Doak Campbell Stadium on the campus of the Florida State University in Tallahassee, home to the Florida Seminoles. Record attendance: 84,409. [o]
I watched two Florida college teams playing this afternoon on television. I enjoy watching college football, as well as the NFL. The athleticism, the long passes, the breakout runs, the superb blocking, the teamwork, the artistry of the special teams, the whole competitive contest. It all thrills me.
Not that I don’t wince over the spastic energy, the body-banging, the concussion-inducing collisions, the wrenched knees, the players down, the limps to the sidelines. I worry about the long-term consequences of this violent sport.
Speaking of violence, one of these teams is the “Florida Seminoles,” with a profile of an Indian as its team badge — and, as far as I know, not by arrangement with the tribe. To show support for the team, Seminole fans employ the “tomahawk chop.” Presumably most of them know they are re-enacting the gesture made by indigenous peoples who were executing, assassinating or otherwise slaying their enemies, including white Americans.
I imagined they were content in the knowledge that they were just being playful, not summoning the spirit of violent retribution . . .
As I watched the fans — a sea of white faces — gleefully or passionately imitate this historic, deadly act, I imagined they were content in the knowledge that they were just being playful, not summoning the spirit of violent retribution — against their football foes. Even if they were aware of the history, and the disrespect, it’s okay to “tomahawk chop” the rival team and rival fans because, of course, it’s only a silly symbol. It’s all just a game. Who really cares, right?
The cheering in the stadium seemed delirious at times. The fans’ cheers arose not only when their team scored the winning touchdown (actually, they lost), but when they scored any touchdown — indeed, when they “scored” first downs. A bit much? Mass hysteria?
It occurred to me: Wouldn’t it be great if those fans were just as enthusiastic about, say, a vote in Congress to approve federal legislation that would extend health benefits to more of the poor? Or to affirm an international accord to fight global hunger, pollution or disease. Or increase the peace?
All in the name of football . . . Employing the customary 'tomahawk chop' in Tallahasee recently, a self-appointed tribal representative opens to higher levels of spiritual imperfectability. [o]
Imagine the play-by-play call: “Ladies and gentlemen, the vote tally is conclusive: the Child Safety Act of 2017 is approved!” The crowd goes wild.
Or this one. “Ladies and gentlemen, the president has just signed the Indigenous Peoples Rescue and Reconciliation Act.” The crowd goes wild, but without tomahawk chops.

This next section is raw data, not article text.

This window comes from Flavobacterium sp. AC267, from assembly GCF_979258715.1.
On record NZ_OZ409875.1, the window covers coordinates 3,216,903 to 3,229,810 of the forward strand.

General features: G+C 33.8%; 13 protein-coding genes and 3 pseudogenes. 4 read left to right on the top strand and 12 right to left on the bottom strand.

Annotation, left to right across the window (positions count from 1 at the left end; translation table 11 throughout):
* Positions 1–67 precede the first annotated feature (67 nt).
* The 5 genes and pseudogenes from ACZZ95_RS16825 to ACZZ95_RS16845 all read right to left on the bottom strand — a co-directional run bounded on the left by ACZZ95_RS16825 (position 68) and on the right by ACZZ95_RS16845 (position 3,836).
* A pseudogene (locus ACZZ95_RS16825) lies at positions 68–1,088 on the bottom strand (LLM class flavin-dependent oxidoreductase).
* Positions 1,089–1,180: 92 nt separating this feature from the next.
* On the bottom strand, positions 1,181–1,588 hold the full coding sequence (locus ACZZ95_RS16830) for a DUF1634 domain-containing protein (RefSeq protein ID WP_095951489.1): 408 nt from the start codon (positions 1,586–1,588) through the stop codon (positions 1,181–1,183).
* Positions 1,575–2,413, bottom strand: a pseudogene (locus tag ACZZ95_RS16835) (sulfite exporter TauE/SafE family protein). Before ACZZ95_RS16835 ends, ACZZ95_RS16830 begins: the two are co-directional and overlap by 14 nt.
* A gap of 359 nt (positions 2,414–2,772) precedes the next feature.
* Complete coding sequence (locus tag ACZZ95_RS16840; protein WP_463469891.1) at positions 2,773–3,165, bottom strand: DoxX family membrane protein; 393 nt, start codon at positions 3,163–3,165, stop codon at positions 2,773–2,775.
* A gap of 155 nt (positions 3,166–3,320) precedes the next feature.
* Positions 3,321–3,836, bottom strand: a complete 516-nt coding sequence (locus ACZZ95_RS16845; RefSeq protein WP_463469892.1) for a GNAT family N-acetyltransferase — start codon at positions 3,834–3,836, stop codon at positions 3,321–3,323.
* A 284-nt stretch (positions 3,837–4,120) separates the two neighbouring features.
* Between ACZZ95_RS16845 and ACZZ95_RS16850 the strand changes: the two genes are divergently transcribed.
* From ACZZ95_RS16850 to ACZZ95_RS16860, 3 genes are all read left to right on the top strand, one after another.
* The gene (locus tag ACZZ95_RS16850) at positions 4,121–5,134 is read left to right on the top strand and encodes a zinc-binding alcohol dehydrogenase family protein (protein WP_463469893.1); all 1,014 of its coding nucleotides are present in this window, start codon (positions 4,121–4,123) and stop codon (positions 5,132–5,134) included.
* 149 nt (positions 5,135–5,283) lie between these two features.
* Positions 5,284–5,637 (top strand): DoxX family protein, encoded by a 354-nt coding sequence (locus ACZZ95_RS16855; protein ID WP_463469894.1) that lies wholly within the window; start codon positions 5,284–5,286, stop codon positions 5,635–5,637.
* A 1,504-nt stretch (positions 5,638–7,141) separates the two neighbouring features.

Some say it will never happen. GIven the state of affairs these days, I wonder. Nevertheless, this level of enthusiasm toward college football is out of proportion. It feels like sublimation, or displacement.
In response to my venting, a friend wrote, “The energy that used to go into religion, the pie-in-the-sky-when-you-die, has been rechannelled into sports. It is vitally important, and keeps the hoi polloi distracted. And it makes money for the people involved. Religion inspired most of the battles within and among European countries. Between wars the battles were mimicked in tournaments. Heraldry owes more to these tournaments than to real battles now mimicked in sports.”
Might the current mode of using sporting events as platforms for political expression mark the beginning of a whole new trend in legislative process and lawmaking? [o]
Another friend (many of them seem galvanized by this topic) suggests that “the central reason it won’t happen is that the type of energy in those football crowds is ‘killing energy’. It’s force is tribal force aimed at eliminating the enemy and precisely not at helping The Other.”
I do believe in the ultimate wisdom of the American people, as a whole — mind you, not the mindless cheering of one college football crowd. I have faith that when the choice is stark enough, Americans will resist ignorance and selfishness and do the right thing. Surely they will not give in to bigotry, carelessness or indifference.
Meanwhile, I worry about all those white people who are putting a lot of passion into college football — and the tomahawk chop. ≈©
1 By Andrew Sullivan, in New York magazine, on tribalism.
2 In the New York Times, David Brooks on how we are precisely not a nation founded on tribalism, but on important, other principles.
FRED FISKE, a contributing editor of The Journal of Wild Culture, is an independent journalist and composer and spent his career in journalism, mostly writing editorials for The Post-Standard newspaper in Syracuse, New York. He majored in history and literature at Harvard and received his masters from the Columbia Graduate School of Journalism. He grew up in a foreign service family, living in Bangladesh, Germany, Congo and Iceland. He lives in Syracuse and Florida.